• Experts are rarely proactive around discovering stakeholder needs. They tend to be stuck in reactive/project deadline mode.

Because of these factors, engineers often find themselves less attuned to the broader organisation, sometimes being wrongly perceived as uninformed or, worse, disinterested.

Consequently, their value tends to be confined solely to their technical engineering outputs, sidelining them from becoming holistic and indispensable contributors to the project vision, strategy and innovation initiatives.

This is the cycle senior engineering leaders should (and can) seek to break by having their technical superstars become organisational superstars – via a mastery of Market Context. The good news is that some small efforts can harvest significant returns.

How do senior engineering leaders develop market context skills in their most technical finance team members?

Senior engineering leaders themselves can contribute to this learning by emphasising the importance of understanding the wider context of the organisation, and creating the opportunity for their technical stars to do this.

Senior engineering leaders could, for example, commit to executing these three powerful, proven-to-work initiatives:

1. Become a champion of getting technical experts to understand how important market context can be to their work being more valuable and focused.

  • Regularly invite members of the organisation who interface with strategy, customers, and external stakeholders to come and talk to your group about their needs.

  • Ask engineering team members to explore competitors (or global best practice same-purpose organisations if in the public sector), and report back on their positioning, competitive /efficiency advantage, strengths and weaknesses. Help them become students of the wider market.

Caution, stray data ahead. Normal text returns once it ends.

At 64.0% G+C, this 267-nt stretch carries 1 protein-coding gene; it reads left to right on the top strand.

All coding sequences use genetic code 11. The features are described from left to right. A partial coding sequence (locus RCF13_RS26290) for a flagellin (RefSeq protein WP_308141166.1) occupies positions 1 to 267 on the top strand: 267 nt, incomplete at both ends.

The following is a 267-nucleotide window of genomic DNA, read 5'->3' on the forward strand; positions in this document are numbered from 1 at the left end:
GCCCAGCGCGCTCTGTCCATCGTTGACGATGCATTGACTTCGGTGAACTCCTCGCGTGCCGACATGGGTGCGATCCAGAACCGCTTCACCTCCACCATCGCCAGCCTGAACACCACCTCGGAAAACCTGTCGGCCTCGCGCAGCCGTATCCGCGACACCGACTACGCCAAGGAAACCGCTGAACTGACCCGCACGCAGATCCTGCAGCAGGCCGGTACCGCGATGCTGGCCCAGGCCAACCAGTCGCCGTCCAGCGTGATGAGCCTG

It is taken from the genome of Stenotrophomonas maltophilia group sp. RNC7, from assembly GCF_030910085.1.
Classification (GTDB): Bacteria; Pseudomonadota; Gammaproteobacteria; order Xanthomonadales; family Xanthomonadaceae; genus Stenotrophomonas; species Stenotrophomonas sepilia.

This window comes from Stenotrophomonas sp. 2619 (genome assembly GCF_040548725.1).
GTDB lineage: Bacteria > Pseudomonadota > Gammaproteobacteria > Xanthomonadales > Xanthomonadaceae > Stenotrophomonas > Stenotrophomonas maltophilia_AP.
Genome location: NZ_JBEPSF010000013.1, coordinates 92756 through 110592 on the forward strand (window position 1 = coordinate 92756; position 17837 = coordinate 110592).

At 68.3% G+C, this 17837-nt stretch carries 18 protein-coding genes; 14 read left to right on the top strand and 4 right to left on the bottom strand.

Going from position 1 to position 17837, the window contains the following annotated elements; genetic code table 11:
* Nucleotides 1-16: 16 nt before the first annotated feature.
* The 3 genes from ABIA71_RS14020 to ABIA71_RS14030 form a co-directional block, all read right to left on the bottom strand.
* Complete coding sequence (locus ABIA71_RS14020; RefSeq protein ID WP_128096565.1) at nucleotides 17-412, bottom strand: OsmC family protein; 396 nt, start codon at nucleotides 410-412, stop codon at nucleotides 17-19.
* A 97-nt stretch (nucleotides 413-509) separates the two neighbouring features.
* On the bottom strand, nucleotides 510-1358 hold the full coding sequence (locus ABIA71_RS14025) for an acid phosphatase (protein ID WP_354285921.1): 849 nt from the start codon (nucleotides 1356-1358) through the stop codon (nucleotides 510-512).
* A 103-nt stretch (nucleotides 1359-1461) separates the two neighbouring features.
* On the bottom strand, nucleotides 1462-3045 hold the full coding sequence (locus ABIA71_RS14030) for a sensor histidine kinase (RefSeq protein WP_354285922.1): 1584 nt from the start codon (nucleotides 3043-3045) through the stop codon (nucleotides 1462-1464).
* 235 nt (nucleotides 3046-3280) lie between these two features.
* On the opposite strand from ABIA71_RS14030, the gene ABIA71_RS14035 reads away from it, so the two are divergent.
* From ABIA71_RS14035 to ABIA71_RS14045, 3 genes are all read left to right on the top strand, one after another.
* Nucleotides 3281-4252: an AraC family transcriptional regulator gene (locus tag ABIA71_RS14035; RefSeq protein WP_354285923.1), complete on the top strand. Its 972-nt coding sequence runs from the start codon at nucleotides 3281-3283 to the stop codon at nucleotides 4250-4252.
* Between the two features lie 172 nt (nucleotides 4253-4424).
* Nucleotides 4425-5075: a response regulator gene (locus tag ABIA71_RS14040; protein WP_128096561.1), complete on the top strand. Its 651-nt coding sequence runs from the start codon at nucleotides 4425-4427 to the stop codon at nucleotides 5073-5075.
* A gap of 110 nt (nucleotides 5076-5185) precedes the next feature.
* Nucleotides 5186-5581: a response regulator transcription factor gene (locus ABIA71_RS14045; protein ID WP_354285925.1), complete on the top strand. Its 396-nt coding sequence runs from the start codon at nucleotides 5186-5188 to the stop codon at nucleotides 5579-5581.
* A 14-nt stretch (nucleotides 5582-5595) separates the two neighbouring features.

• Support their engineers’ access to customer data, competitor insights, and strategic information held by other teams. Emphasise the importance of understanding the underlying rationale driving strategic decisions.

2. Embed an intimate understanding of strategy.

  • Rather than simply socialise the organisation’s strategy deck, discuss it in depth, ensuring the engineers, however deeply technical, are able to articulate it and its connection to the work the they do.

  • Encourage engineers to establish alliances with the strategy team. Help experts understand why this is the strategy.

  • Help junior engineers explore how they could contribute to helping the organisation execute strategy.

3. Help engineers start communicating with the wider organisation more effectively.

  • Motivate experts to practice translating their technical solutions into plain English descriptions that connect the solutions to strategy, customers/citizens and competitive/service advantage.

  • Regularly offer feedback on how they might fine tune their “pitch”.

Tools to help you help your emerging engineering stars overcome their blind spots

Over the past five years, Expertunity has developed a series of tools that support these learning initiatives. These include publications available for purchase, assessments, and learning programs. A synopsys of these tools is described here.


A lack of business acumen gets in the way of engineering teams providing break-through solutions and services to their organisations.

A greater understanding of Market Context can help deeply technical specialists see the bigger picture, have more influence, add more value to the organisation, and they are more likely to stay.

Senior engineering leaders can with minimum effort and expense really move the needle for their engineers by deploying and leveraging the ideas above, and the tools available from providers like Expertunity.

Further reading

How to use Expertship self-assessment to coach your technical team to develop their business skills

Explore deploying The Expertship 360.

Explore other articles on our blog for senior technical heads, The Technical Leader Blog.